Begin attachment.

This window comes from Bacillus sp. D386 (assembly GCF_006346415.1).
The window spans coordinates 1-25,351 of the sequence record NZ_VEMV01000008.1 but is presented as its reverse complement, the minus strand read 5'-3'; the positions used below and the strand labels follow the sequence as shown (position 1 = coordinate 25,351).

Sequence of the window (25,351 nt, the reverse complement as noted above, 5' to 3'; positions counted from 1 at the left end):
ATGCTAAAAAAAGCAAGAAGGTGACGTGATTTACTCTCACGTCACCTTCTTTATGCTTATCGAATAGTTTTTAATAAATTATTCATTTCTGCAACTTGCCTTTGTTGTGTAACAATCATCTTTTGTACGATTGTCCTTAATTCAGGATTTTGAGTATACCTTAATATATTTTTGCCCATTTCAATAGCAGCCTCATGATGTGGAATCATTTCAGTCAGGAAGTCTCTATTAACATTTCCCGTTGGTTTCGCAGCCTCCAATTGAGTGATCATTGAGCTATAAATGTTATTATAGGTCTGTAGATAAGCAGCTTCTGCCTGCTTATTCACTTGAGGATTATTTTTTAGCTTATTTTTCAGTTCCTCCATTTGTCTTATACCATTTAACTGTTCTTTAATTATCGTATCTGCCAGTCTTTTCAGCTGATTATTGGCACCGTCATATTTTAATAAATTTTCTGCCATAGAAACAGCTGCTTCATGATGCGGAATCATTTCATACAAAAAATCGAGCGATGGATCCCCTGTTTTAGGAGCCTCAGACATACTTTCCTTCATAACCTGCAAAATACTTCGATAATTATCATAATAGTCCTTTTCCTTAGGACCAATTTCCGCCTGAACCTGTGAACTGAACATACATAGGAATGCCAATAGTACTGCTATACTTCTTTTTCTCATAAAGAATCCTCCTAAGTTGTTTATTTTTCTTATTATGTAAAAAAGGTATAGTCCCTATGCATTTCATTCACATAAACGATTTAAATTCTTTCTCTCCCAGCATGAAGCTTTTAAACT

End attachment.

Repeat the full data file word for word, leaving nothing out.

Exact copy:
This window comes from Bacillus sp. D386 (assembly GCF_006346415.1).
The window spans coordinates 1-25,351 of the sequence record NZ_VEMV01000008.1 but is presented as its reverse complement, the minus strand read 5'-3'; the positions used below and the strand labels follow the sequence as shown (position 1 = coordinate 25,351).

Sequence of the window (25,351 nt, the reverse complement as noted above, 5' to 3'; positions counted from 1 at the left end):
ATGCTAAAAAAAGCAAGAAGGTGACGTGATTTACTCTCACGTCACCTTCTTTATGCTTATCGAATAGTTTTTAATAAATTATTCATTTCTGCAACTTGCCTTTGTTGTGTAACAATCATCTTTTGTACGATTGTCCTTAATTCAGGATTTTGAGTATACCTTAATATATTTTTGCCCATTTCAATAGCAGCCTCATGATGTGGAATCATTTCAGTCAGGAAGTCTCTATTAACATTTCCCGTTGGTTTCGCAGCCTCCAATTGAGTGATCATTGAGCTATAAATGTTATTATAGGTCTGTAGATAAGCAGCTTCTGCCTGCTTATTCACTTGAGGATTATTTTTTAGCTTATTTTTCAGTTCCTCCATTTGTCTTATACCATTTAACTGTTCTTTAATTATCGTATCTGCCAGTCTTTTCAGCTGATTATTGGCACCGTCATATTTTAATAAATTTTCTGCCATAGAAACAGCTGCTTCATGATGCGGAATCATTTCATACAAAAAATCGAGCGATGGATCCCCTGTTTTAGGAGCCTCAGACATACTTTCCTTCATAACCTGCAAAATACTTCGATAATTATCATAATAGTCCTTTTCCTTAGGACCAATTTCCGCCTGAACCTGTGAACTGAACATACATAGGAATGCCAATAGTACTGCTATACTTCTTTTTCTCATAAAGAATCCTCCTAAGTTGTTTATTTTTCTTATTATGTAAAAAAGGTATAGTCCCTATGCATTTCATTCACATAAACGATTTAAATTCTTTCTCTCCCAGCATGAAGCTTTTAAACT